Cringe-Inducing Church Stories [open thread]

Anyone got any cringe-inducing church stories?  You know what I mean.  Those times that you've seen or been told by a good friend of when Christians get it so....awkwardly....wrong?

Here's my two (one heard today, the other from the past)

  1. A family was sitting in a pew together during service.  A child was playing with a helicopter toy in church and, given that he was learning his words, he said "helicoptor" in a quiet voice every so often. At the end of church, a person in front of the family turned and said to the mother "How does it feel to know your child interrupted service for everyone around him?"  The family never went back.
  2. A youth was on a mission trip to another city and the mission team worshipped with an area congregation on Sunday morning.  The youth didn't sing well but loved to sing, and did sing the hymns respectfully during the worship service.  Halfway through the middle hymn, a person in front of the youth turned around and said "Please stop singing!"  The youth didn't sing in church, even his home church, for a month.
I think "social skills" needs to be part of the "new members orientation" curriculum.

Any cringe-inducing stories?  I ask not to bash Christianity but simply to be thankful that at least your church, for all its faults, isn't like that!

Share them in the comments or on Google Friend Connect box below!

(image from JCUB for its perfect "cringe" look)


Missy Meyers August 27, 2009 at 8:58 PM  

I've shared this story in a sermon a few's a fun one!
So...In my home church, I was a part of the transition between traditional & contemporary worship and led the praise band until I went to college. My first Sunday back in worship, I got there late and didn't get my pew and had to sit in the back row...The praise band was leading music that morning, so I was clapping with the music as I was singing and the woman in front of me kept turning around and giving me dirty looks. Finally at a break in the music she turned around and waved her finger in my face and she told me, "There are no happy noises in church!" Of course, I was so respectful and then clapped right in her ear...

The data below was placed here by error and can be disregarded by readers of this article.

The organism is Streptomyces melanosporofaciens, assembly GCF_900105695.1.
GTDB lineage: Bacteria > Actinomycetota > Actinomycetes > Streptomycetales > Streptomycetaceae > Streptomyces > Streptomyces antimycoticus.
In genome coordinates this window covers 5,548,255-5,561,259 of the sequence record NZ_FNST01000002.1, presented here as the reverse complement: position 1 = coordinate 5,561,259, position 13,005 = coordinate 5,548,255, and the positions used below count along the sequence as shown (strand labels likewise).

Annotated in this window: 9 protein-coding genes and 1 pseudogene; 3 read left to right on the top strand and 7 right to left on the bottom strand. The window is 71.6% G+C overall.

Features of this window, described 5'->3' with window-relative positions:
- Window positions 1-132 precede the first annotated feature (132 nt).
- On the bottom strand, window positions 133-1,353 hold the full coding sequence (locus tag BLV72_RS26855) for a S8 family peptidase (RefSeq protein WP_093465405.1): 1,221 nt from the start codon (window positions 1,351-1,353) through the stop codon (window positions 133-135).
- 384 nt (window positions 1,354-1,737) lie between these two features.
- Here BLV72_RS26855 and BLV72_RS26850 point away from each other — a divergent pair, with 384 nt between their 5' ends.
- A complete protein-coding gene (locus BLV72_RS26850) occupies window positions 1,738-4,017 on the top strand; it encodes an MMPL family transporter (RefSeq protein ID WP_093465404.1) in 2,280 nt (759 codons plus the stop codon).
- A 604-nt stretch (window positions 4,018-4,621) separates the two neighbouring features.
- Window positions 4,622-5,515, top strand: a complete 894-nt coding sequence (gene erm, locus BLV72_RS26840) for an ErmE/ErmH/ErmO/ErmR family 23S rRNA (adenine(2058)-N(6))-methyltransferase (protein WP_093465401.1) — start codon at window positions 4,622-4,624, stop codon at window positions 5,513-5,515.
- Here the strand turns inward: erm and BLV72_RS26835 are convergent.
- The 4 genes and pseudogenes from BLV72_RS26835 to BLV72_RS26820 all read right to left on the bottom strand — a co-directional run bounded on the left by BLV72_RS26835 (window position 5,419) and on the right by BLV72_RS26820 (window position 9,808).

Kathleen McDade August 27, 2009 at 11:34 PM  

I'd attended a certain church a few times and finally convinced my husband to try it. During this service, a baby in the back was whimpering off and on -- not bawling or anything. But the PASTOR stopped in the middle of his sermon and said "I'm sorry, but the baby's got to go." Exact quote. We never went back, even though we didn't even have children yet.

Jesi August 28, 2009 at 1:01 AM  

Back in middle school, when I was in 4-H, my club (which met at my church) attended and helped out during service for 4-H Sunday. One of the girls in our club was Catholic. When the time came for communion, she didn't know how we did it in the UM church, so she took the bread, ate it, and then tried to drink from the cup that the bread was supposed to be dipped in. The youth serve communion at our church, and that evening at youth group I heard several of them making fun of my friend for not knowing how to take communion. I angrily explained to them that making fun of someone just because they come from a different tradition is not okay.

Pastor Justin Hildebrandt August 28, 2009 at 7:36 AM  

I serve a federated church (UMC / UCC). At times it's like two clubs within the overall club of the church. So to some people it matters a great deal which denomination you are.

So a family with two young boys had been coming to our church for several weeks. The mother was raised in church but the boys had never really been.

One of our members was chatting with the mom. "So what denomination are you?" they asked. "What do you mean?" she says. "Well are you Methodist or Congregational?" Confused about the question she says, "Well I don't know." Our member, "Well you really should know."